Design Engineering

Sask Polytech eco car nabs innovation award at Eco-Marathon 2022

By DE Staff   

Additive Manufacturing Automotive

Engineering students’ hyper-fuel efficient car features 3D printed body and recycled hockey stick frame.

The Urban Concept vehicle, developed by Saskatchewan Polytechnic’s Sask Eco UC team, took home the Technical Innovation Award at the Shell Eco-Marathon 2022.
(Photo credit: Saskatchewan Polytechnic)

An engineering student team from Saskatchewan Polytechnic took home a major prize from the Shell Eco-Marathon United States 2022 competition at the Indianapolis Motor Speedway early in April.

The annual event pits student teams from engineering schools around the world to design, build and drive hyper-energy efficient vehicles to see which travels the farthest on a limited amount of energy – be it gasoline, electricity or an alternative fuel. By optimizing weight, aerodynamics and engine efficiency, winning teams in the prototype internal combustion engine competition, for example, commonly attain efficiencies north of 1,000 mpg.

A regular competitor since 2018, the Saskatchewan Polytech team entered two vehicles this year: An electric vehicle in the Prototype category and a gas burner in the Urban Concept category. While the Prototype vehicles weren’t able to compete due to bad weather, the Sask Eco UC team’s Urban Concept vehicle did take home fourth place with a showing of 372mpg (158km/l).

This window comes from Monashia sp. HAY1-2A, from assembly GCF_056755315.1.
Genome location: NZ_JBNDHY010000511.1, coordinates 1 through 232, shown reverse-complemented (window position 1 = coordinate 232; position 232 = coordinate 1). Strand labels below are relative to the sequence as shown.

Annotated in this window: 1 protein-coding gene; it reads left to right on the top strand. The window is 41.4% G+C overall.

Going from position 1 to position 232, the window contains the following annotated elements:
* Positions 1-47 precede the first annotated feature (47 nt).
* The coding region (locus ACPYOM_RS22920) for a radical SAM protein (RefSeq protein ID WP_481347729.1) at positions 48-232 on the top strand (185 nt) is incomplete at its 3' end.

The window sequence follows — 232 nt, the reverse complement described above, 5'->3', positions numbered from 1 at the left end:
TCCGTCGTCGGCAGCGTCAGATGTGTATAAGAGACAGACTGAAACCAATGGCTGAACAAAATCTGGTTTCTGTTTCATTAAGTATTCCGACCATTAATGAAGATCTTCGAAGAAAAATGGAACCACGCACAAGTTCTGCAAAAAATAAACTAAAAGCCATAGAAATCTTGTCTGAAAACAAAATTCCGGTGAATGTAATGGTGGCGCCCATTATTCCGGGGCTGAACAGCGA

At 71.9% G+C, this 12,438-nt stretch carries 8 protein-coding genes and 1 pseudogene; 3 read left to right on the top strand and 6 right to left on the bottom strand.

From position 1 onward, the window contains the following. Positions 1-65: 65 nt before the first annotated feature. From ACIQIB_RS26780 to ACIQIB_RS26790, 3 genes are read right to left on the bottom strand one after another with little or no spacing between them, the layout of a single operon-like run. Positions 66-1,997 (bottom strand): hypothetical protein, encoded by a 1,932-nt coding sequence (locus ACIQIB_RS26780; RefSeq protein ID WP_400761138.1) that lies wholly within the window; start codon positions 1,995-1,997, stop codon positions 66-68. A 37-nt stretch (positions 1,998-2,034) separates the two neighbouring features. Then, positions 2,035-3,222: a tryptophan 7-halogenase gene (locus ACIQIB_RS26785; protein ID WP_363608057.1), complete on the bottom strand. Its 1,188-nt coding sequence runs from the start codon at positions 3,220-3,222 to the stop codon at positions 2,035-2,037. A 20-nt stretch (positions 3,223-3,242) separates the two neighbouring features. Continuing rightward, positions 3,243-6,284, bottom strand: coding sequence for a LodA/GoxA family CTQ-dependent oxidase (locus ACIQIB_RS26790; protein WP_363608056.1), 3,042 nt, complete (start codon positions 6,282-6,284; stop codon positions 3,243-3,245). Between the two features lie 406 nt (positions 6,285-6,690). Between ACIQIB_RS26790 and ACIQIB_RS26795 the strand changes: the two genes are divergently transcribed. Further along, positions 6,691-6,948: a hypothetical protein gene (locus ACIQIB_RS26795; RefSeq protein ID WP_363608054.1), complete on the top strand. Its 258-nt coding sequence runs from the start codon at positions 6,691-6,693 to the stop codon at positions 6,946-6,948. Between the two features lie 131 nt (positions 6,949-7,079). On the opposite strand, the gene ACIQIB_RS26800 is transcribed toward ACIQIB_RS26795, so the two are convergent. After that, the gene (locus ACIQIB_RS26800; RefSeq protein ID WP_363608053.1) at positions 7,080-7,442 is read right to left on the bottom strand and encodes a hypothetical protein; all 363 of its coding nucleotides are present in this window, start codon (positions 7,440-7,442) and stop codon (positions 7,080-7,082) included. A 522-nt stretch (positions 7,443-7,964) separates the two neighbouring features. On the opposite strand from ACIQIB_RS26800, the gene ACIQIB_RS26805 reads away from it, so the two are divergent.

However, the team did win the off-track Technical Innovation Award for “demonstrating outstanding technical ingenuity along with optimal use of new materials, components, methodology or inventions.”


Eco-Marathon judges highlighted the 3D printed body of the team’s Urban Concept car, composed of a recyclable plastic filament with a temperature-triggered, active-foaming technology that reduces part weight to one third of traditional 3D printed parts. And, in a particularly Canadian touch, the frame of both Saskatchewan Polytech vehicles were built from recycled carbon fiber hockey sticks.

“I’m very proud of both of our student teams and their accomplishments,” says Tim Muench, program head for the Design and Manufacturing Engineering Technology program. “Throughout the competition students learn new technical skills, teamwork and how to work under pressure.”


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